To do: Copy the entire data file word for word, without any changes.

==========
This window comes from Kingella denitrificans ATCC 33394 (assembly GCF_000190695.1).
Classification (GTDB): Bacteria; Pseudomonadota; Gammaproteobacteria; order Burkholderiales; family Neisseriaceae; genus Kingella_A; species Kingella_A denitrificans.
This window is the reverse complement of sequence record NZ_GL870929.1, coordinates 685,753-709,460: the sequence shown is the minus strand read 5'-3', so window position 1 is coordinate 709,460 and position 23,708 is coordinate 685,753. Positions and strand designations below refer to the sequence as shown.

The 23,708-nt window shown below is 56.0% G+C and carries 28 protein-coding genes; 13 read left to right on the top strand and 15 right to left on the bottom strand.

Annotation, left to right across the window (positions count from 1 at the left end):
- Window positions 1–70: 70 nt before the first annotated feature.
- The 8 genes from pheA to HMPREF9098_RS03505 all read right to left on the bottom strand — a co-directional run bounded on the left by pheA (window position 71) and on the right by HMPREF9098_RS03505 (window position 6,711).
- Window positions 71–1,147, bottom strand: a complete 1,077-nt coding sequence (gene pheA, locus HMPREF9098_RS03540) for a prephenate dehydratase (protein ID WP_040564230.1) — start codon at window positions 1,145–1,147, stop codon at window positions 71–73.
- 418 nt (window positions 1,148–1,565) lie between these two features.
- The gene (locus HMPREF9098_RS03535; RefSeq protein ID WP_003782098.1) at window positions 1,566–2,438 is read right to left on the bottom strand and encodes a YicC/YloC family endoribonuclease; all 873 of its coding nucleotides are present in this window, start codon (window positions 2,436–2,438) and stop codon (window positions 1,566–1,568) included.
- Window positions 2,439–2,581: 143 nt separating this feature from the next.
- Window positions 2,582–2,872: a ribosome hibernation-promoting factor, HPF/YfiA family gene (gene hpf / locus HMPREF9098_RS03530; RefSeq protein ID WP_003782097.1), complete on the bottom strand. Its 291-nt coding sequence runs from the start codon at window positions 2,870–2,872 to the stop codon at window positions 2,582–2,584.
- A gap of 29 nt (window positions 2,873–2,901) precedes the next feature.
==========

This window comes from Kingella denitrificans ATCC 33394 (assembly GCF_000190695.1).
Classification (GTDB): Bacteria; Pseudomonadota; Gammaproteobacteria; order Burkholderiales; family Neisseriaceae; genus Kingella_A; species Kingella_A denitrificans.
This window is the reverse complement of sequence record NZ_GL870929.1, coordinates 685,753-709,460: the sequence shown is the minus strand read 5'-3', so window position 1 is coordinate 709,460 and position 23,708 is coordinate 685,753. Positions and strand designations below refer to the sequence as shown.

The 23,708-nt window shown below is 56.0% G+C and carries 28 protein-coding genes; 13 read left to right on the top strand and 15 right to left on the bottom strand.

Annotation, left to right across the window (positions count from 1 at the left end):
- Window positions 1–70: 70 nt before the first annotated feature.
- The 8 genes from pheA to HMPREF9098_RS03505 all read right to left on the bottom strand — a co-directional run bounded on the left by pheA (window position 71) and on the right by HMPREF9098_RS03505 (window position 6,711).
- Window positions 71–1,147, bottom strand: a complete 1,077-nt coding sequence (gene pheA, locus HMPREF9098_RS03540) for a prephenate dehydratase (protein ID WP_040564230.1) — start codon at window positions 1,145–1,147, stop codon at window positions 71–73.
- 418 nt (window positions 1,148–1,565) lie between these two features.
- The gene (locus HMPREF9098_RS03535; RefSeq protein ID WP_003782098.1) at window positions 1,566–2,438 is read right to left on the bottom strand and encodes a YicC/YloC family endoribonuclease; all 873 of its coding nucleotides are present in this window, start codon (window positions 2,436–2,438) and stop codon (window positions 1,566–1,568) included.
- Window positions 2,439–2,581: 143 nt separating this feature from the next.
- Window positions 2,582–2,872: a ribosome hibernation-promoting factor, HPF/YfiA family gene (gene hpf / locus HMPREF9098_RS03530; RefSeq protein ID WP_003782097.1), complete on the bottom strand. Its 291-nt coding sequence runs from the start codon at window positions 2,870–2,872 to the stop codon at window positions 2,582–2,584.
- A gap of 29 nt (window positions 2,873–2,901) precedes the next feature.